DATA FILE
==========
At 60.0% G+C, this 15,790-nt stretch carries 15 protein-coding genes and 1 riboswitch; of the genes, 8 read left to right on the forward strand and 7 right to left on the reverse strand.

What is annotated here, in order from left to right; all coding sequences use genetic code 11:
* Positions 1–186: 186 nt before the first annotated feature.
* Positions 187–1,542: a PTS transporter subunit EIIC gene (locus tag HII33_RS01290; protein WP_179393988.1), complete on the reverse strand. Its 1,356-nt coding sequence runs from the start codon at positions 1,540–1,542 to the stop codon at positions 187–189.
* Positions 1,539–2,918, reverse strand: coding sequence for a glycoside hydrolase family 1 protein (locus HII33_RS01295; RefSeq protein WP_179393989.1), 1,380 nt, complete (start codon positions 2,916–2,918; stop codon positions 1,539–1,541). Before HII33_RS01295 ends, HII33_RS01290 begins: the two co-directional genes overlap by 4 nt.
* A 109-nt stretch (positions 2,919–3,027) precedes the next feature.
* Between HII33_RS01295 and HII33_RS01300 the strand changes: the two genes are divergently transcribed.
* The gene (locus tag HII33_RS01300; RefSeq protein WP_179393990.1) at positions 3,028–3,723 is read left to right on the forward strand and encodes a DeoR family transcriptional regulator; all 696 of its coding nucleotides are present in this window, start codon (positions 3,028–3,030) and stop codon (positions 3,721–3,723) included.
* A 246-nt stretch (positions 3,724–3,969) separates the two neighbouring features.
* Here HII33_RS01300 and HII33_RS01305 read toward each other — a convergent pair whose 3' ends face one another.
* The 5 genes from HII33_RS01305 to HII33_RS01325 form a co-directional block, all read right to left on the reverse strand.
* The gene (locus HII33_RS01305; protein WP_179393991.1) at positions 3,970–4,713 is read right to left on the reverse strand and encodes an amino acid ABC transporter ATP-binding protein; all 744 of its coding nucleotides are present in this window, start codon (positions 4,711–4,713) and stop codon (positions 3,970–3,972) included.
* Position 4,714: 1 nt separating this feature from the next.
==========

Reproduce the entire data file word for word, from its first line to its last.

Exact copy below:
At 60.0% G+C, this 15,790-nt stretch carries 15 protein-coding genes and 1 riboswitch; of the genes, 8 read left to right on the forward strand and 7 right to left on the reverse strand.

What is annotated here, in order from left to right; all coding sequences use genetic code 11:
* Positions 1–186: 186 nt before the first annotated feature.
* Positions 187–1,542: a PTS transporter subunit EIIC gene (locus tag HII33_RS01290; protein WP_179393988.1), complete on the reverse strand. Its 1,356-nt coding sequence runs from the start codon at positions 1,540–1,542 to the stop codon at positions 187–189.
* Positions 1,539–2,918, reverse strand: coding sequence for a glycoside hydrolase family 1 protein (locus HII33_RS01295; RefSeq protein WP_179393989.1), 1,380 nt, complete (start codon positions 2,916–2,918; stop codon positions 1,539–1,541). Before HII33_RS01295 ends, HII33_RS01290 begins: the two co-directional genes overlap by 4 nt.
* A 109-nt stretch (positions 2,919–3,027) precedes the next feature.
* Between HII33_RS01295 and HII33_RS01300 the strand changes: the two genes are divergently transcribed.
* The gene (locus tag HII33_RS01300; RefSeq protein WP_179393990.1) at positions 3,028–3,723 is read left to right on the forward strand and encodes a DeoR family transcriptional regulator; all 696 of its coding nucleotides are present in this window, start codon (positions 3,028–3,030) and stop codon (positions 3,721–3,723) included.
* A 246-nt stretch (positions 3,724–3,969) separates the two neighbouring features.
* Here HII33_RS01300 and HII33_RS01305 read toward each other — a convergent pair whose 3' ends face one another.
* The 5 genes from HII33_RS01305 to HII33_RS01325 form a co-directional block, all read right to left on the reverse strand.
* The gene (locus HII33_RS01305; protein WP_179393991.1) at positions 3,970–4,713 is read right to left on the reverse strand and encodes an amino acid ABC transporter ATP-binding protein; all 744 of its coding nucleotides are present in this window, start codon (positions 4,711–4,713) and stop codon (positions 3,970–3,972) included.
* Position 4,714: 1 nt separating this feature from the next.